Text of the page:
The success of the network depends partly on members’ ability to recognize how they use language when writing and talking about social sustainability.
For this reason, a linguistic assessment will be conducted throughout the life of the network to determine how the language of the network affects network dialogue and progress.
My name is Liz Miller and I’m an applied linguist. My participation in the network involves analysis of the language of the network. I’ll be looking closely at the language produced by network members as they talk or write about social sustainability.
We know that people think, talk and write about social sustainability somewhat differently depending on their research backgrounds or the kinds of sustainability applications that they’re involved in. And so that’s why I’ll be looking at the language of the network members, trying to understand what those differences are and what the implications might be.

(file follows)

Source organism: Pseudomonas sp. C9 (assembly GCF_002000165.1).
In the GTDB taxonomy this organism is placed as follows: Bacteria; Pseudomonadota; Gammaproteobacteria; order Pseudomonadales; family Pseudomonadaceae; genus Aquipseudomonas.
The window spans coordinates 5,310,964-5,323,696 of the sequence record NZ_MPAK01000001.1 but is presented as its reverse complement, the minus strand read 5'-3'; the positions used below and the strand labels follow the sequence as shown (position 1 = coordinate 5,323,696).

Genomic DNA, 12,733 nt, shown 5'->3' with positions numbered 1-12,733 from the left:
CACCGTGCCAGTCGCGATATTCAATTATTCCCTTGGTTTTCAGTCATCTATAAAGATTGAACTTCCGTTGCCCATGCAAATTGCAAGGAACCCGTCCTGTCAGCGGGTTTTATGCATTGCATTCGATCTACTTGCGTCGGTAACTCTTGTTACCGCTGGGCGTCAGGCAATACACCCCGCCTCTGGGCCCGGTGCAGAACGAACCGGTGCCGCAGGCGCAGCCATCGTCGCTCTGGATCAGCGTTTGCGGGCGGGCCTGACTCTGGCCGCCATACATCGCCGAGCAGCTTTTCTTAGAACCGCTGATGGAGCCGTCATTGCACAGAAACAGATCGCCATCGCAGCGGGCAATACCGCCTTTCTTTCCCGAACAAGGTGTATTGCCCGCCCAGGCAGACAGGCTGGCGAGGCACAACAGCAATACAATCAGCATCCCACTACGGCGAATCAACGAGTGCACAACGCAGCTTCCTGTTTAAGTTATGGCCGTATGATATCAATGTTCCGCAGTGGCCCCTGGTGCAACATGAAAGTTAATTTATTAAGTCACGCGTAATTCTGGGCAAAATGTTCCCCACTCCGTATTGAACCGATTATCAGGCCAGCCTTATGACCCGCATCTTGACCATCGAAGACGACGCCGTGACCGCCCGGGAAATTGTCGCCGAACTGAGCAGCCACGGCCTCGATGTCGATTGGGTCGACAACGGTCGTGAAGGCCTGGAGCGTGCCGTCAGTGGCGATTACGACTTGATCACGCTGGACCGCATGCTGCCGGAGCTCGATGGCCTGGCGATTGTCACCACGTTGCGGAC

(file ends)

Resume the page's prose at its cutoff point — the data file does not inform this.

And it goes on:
When you register with the network for the first time, you’ll be prompted to give your consent to allow your articles, your blogs, your conference presentations, conference discussions—any language that is made public to all network members—to be included in the language analysis.
I believe that this analysis will move us all forward towards meeting the primary goal of the network, which is to arrive at a clearer definition and a better understanding of social sustainability and to understand what we all mean when we use that term.